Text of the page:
•    Access to mining and processing records at all the sites and facilities involved in uranium mining, processing, enrichment, and fabrication.

Maximizing access to sites and records and making arrangements that will allow the minimizing of sampling errors and of missed hidden facilities, as well as reducing, to the extent possible, any other issues likely to limit the effectiveness of verification testing, will be a goal of negotiations on verification protocols.

 

Annex 1:53
Table-1
 
Table-2
 

Annex 2:
Table-3
 
Table-4
 

Annex 3:
Table-5
 
Table-6
 
 


1 This working paper is published under a 4.0 International Creative Commons License the terms of which are found here. It is published by Nautilus Institute here; by the Asia-Pacific Leadership Network for Nuclear Non-Proliferation and Disarmament here; and by the Research Center for the Abolition of Nuclear Weapons, Nagasaki University, here

2 See, for example, Jonathan McLaughlin (2017), “North Korea Nuclear Milestones – 1962-2017“, The Wisconsin Project, dated September 29, 2017, and available as https://www.wisconsinproject.org/north-korea-nuclear-milestones/. Other sources refer to a nuclear cooperation agreement signed by the DPRK and Russia in 1959, predated by nuclear prospecting by both the Japanese during World War II and by the Russians as early as 1946.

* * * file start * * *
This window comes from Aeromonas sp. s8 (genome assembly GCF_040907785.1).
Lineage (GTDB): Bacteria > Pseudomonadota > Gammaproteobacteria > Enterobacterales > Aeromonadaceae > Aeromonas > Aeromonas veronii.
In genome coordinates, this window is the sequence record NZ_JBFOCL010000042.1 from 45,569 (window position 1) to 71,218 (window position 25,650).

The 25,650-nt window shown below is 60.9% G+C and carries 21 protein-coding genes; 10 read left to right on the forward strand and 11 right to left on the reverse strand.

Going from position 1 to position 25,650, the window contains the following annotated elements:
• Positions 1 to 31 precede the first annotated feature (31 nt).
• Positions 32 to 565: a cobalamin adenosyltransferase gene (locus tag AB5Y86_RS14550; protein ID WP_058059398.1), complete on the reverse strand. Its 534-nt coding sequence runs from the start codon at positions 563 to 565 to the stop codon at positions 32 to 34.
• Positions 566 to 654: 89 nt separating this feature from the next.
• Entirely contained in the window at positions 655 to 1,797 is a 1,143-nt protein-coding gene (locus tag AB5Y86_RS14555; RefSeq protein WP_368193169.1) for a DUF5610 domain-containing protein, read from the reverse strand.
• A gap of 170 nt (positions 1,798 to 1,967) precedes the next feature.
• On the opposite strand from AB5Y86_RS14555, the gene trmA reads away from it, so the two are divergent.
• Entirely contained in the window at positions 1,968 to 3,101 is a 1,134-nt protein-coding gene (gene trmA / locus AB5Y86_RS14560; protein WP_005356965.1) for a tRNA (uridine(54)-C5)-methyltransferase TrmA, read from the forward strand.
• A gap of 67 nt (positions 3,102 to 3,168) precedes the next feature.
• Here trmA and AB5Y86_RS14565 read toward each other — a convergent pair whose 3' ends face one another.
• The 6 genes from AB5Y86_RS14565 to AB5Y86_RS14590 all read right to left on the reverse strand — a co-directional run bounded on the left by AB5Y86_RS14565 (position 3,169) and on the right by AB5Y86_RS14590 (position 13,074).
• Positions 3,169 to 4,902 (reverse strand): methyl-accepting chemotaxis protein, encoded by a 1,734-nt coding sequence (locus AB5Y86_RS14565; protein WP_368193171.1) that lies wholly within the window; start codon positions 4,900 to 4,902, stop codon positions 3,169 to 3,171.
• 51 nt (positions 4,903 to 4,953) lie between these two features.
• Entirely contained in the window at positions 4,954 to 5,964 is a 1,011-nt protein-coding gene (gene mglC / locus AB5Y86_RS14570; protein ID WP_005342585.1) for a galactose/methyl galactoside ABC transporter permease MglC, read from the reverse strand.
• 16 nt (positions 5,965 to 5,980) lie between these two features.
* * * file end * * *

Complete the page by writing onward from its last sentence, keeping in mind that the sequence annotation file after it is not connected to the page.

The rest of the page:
3 Document in the authors files, referencing a number of Korean and international literature sources [ELE-96]; Andrea Berger (2014), “What lies beneath: North Korea’s uranium deposits: All signs point to Pyongyang regime’s ongoing nuclear program development”, NK News, dated August 28, 2014, and available as https://www.nknews.org/2014/08/what-lies-beneath-north-koreas-uranium-deposits/; and Nuclear Threat Initiative (NTI, 2018), “North Korea, Nuclear”, Last Updated: October, 2018, and available as https://www.nti.org/learn/countries/north-korea/nuclear/. Some of the areas listed may be identified deposits of uranium, but not active mines.

4 Federation of American Scientists, “Hungnam N39°49 E127°37′ Hungnam Chemical Engineering College Hungnam Fertilizer Complex”, available as http://www.fas.org/nuke/guide/dprk/facility/hungnam.htm.

5 Edward Yoon (2011), Status and Future and Future of the North Korean Minerals Sector, Nautilus Institute Special Report dated January 6, 2011, and available as http://nautilus.org/wp-content/uploads/2011/12/DPRK-Minerals-Sector-YOON.pdf.

6 Frank V. Pabian, Peter Makowsky, and Irv Buck (2018), “North Korea’s Uranium Mining and Milling Operations Continue at Pyongsan”, 38 North, dated November 2, 2018, and available as https://www.38north.org/2018/11/pyongsan110218/.

7 NTI (2018), ibid.

8 Jeffrey Lewis (2015), “Recent Imagery Suggests Increased Uranium Production in North Korea, Probably for Expanding Nuclear Weapons Stockpile and Reactor Fuel”, 38 North, dated August 12, 2015, and available as https://www.38north.org/2015/08/jlewis081215/.

9 Source, Google Earth, probably mid-2018, available as https://www.google.com/maps/@38.3175968,126.4333268,594m/data=!3m1!1e3.